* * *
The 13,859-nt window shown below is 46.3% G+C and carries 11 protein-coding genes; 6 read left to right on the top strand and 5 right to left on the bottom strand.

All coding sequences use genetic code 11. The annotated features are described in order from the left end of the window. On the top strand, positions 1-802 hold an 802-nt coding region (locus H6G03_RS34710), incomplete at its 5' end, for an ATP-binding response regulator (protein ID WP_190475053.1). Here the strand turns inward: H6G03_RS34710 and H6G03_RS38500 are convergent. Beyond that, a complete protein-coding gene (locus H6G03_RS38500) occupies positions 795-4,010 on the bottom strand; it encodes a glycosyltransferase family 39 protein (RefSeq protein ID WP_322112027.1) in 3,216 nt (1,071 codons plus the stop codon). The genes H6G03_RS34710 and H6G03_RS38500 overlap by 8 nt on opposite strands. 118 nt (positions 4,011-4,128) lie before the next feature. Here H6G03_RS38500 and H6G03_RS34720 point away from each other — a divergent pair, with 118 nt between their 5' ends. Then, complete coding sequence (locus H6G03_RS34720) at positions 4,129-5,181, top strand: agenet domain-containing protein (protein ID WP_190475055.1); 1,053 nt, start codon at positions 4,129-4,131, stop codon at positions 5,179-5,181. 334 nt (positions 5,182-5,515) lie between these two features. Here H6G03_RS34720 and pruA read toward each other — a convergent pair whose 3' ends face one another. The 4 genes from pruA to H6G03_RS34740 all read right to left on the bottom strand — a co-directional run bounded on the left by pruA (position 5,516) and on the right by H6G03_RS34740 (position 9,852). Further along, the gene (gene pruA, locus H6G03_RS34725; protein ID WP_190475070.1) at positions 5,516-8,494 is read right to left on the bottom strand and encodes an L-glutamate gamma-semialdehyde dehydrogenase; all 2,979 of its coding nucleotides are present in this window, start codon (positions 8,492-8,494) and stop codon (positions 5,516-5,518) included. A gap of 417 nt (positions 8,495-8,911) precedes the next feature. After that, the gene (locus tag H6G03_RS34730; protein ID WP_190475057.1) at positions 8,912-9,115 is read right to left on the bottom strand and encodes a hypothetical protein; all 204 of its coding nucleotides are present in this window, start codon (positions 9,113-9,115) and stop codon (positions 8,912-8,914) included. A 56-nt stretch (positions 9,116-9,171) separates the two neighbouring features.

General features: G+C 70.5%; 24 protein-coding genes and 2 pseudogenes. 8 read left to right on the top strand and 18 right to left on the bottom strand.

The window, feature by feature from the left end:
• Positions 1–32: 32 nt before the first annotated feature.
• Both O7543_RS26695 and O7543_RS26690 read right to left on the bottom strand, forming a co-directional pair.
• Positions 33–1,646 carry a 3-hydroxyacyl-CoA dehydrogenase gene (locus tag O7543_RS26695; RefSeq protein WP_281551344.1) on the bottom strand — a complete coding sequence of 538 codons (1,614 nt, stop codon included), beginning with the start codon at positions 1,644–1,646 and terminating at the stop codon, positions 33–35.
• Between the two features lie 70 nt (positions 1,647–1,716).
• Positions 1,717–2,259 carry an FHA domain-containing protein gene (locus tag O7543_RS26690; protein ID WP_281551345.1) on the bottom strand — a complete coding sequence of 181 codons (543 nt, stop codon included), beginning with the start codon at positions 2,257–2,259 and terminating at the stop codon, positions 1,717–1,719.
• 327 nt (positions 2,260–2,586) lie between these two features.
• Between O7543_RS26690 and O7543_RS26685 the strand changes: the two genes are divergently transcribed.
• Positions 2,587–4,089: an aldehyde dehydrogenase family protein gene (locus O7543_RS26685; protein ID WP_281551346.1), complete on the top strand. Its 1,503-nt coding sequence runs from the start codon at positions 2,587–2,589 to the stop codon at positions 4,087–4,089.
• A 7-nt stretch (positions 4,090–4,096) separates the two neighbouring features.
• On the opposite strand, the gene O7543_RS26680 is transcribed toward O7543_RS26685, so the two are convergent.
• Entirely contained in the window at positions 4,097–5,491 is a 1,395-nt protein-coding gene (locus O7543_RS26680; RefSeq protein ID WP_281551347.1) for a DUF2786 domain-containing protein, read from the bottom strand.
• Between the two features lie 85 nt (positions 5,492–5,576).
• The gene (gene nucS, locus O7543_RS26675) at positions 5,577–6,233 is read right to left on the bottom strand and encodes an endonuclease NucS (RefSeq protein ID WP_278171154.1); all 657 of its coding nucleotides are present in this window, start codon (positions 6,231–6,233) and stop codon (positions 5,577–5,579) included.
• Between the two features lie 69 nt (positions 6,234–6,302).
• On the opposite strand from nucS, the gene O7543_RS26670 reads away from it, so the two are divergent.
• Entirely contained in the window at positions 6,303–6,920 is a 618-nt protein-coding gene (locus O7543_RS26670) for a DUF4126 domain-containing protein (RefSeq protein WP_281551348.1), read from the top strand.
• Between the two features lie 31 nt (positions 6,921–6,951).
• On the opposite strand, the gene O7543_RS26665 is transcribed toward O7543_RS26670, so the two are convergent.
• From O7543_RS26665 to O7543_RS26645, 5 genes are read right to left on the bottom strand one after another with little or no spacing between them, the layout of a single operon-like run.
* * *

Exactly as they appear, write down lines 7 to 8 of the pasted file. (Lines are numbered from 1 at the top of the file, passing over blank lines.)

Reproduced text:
• Positions 33–1,646 carry a 3-hydroxyacyl-CoA dehydrogenase gene (locus tag O7543_RS26695; RefSeq protein WP_281551344.1) on the bottom strand — a complete coding sequence of 538 codons (1,614 nt, stop codon included), beginning with the start codon at positions 1,644–1,646 and terminating at the stop codon, positions 33–35.
• Between the two features lie 70 nt (positions 1,647–1,716).